The Motley Fool Discussion Boards
Financial Planning / Tax Strategies
|Subject: Re: Long term cap gains tax rate - 0%||Date: 12/1/2012 11:45 AM|
|Author: Wradical||Number: 117030 of 121061|
First of all, I don't believe in letting the tax tail wag the investment dog, but here is an exception.
Tax payers in the 10 and 15% tax brackets have had a zero long term capital gains tax rate for 5 years now. It is set to expire and go to 10% next year. But even regardless of it expiring next year, this would work.
Actually, the 10% bracket is scheduled to go away, and the lowest rate will be 15%. But long-term gains would be taxed at a maximum 20%, for those above the 15% bracket. But I don't think that affects your strategy.
Sell all stocks that one has a gain on this year in taxable accounts and buy them back either right away, not at all if one doesn't want the stock any more, or on a dip if possible.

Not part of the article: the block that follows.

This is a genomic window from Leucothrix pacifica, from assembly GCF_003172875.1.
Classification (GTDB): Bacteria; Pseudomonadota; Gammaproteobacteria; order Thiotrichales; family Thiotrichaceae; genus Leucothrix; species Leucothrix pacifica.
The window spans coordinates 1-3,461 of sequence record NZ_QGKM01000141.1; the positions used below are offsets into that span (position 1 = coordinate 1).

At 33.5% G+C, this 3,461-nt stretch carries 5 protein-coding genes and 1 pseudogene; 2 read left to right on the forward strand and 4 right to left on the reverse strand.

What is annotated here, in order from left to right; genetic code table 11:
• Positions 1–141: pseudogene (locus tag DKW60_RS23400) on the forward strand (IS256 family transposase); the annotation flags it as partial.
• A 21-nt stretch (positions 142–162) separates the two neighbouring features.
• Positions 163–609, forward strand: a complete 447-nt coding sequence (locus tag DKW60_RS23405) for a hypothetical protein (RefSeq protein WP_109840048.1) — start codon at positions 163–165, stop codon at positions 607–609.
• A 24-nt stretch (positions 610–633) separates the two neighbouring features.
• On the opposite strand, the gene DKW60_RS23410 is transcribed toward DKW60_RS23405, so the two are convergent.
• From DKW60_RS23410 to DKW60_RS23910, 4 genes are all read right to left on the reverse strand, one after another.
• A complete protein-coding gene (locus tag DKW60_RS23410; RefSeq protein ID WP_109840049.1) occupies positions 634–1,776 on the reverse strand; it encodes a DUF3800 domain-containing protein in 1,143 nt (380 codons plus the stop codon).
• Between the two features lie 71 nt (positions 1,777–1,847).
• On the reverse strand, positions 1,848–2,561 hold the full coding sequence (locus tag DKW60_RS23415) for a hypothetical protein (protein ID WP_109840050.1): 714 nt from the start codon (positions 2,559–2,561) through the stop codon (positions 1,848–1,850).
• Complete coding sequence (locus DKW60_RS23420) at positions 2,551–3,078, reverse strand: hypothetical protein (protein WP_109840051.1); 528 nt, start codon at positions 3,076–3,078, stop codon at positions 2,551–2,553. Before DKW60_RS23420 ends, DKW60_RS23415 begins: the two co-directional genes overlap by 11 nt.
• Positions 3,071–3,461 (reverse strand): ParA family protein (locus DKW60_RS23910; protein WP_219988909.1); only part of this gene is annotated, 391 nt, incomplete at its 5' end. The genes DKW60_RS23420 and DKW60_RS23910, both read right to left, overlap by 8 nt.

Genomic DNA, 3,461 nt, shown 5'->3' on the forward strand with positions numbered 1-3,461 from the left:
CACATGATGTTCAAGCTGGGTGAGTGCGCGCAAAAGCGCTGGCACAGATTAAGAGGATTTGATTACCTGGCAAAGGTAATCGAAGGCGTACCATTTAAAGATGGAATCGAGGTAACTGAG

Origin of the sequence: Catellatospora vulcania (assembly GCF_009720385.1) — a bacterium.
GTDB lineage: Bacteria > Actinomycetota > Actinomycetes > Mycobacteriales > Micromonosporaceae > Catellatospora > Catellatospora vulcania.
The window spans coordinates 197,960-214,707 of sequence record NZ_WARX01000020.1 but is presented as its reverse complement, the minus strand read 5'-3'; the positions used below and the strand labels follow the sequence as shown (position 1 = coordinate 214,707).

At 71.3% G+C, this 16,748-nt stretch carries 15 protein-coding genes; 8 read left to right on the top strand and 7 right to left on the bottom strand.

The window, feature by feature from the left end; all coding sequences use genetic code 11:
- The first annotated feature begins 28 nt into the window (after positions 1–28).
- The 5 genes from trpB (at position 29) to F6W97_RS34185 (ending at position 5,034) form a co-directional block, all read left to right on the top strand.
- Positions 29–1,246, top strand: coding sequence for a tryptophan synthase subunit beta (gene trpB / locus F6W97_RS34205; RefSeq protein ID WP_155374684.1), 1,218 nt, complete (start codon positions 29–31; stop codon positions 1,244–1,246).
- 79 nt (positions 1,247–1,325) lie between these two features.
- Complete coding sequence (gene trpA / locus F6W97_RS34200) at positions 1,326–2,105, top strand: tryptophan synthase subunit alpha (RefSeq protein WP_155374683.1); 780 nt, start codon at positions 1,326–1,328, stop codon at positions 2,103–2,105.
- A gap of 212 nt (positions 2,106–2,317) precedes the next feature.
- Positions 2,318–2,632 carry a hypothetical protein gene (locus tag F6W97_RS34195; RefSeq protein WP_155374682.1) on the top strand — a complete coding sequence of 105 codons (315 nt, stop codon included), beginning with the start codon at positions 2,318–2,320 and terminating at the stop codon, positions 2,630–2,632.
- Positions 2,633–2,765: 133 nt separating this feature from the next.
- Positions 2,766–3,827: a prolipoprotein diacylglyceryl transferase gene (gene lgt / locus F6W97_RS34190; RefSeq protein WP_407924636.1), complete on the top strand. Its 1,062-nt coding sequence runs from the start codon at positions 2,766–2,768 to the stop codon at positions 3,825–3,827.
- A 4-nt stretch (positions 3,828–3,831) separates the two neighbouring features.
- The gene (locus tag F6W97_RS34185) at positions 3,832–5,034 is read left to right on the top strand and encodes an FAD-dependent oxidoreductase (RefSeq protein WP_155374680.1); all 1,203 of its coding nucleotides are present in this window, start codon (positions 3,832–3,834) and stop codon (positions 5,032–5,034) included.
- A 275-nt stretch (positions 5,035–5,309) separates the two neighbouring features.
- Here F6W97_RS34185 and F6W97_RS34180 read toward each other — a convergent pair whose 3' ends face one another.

That will reset ones basis to zero.
To be picky, it doesn't reset your basis to zero, it gives you a new basis equal to current value, and unrealized gains of zero.
A couple of potential problems:
1. You have to make sure that your realized gains don't put you above the 15% bracket.
2. The realized gains are included in your income. For retirees in the lower brackets who can use this strategy, this can increase the amount of Social Security benefits that are taxable. And there may be other phaseouts affected too.
3. And if you have capital loss carryovers from prior years, you're going to burn those up in a strategy that saves you zero current taxes, by selling stocks you want to keep.
Beyond that, the plan would work as you suggest.
|Copyright 1996-2014 trademark and the "Fool" logo is a trademark of The Motley Fool, Inc. Contact Us|